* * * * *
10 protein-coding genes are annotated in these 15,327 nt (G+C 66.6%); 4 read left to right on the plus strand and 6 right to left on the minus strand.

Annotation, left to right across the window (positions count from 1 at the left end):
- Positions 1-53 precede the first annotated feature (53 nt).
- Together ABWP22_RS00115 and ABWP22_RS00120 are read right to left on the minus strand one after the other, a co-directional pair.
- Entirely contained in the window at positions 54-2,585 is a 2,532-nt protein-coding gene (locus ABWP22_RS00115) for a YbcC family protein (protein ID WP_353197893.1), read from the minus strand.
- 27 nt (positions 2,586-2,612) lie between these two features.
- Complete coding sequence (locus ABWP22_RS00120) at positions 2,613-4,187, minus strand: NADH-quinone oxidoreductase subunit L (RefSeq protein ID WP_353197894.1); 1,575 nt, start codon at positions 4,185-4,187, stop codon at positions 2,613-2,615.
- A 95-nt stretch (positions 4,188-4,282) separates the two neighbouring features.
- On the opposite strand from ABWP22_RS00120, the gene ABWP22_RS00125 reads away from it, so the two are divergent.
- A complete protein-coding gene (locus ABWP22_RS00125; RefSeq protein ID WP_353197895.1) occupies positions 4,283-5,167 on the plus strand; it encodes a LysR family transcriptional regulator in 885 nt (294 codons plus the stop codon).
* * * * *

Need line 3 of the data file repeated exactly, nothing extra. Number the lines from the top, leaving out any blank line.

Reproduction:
- Positions 1-53 precede the first annotated feature (53 nt).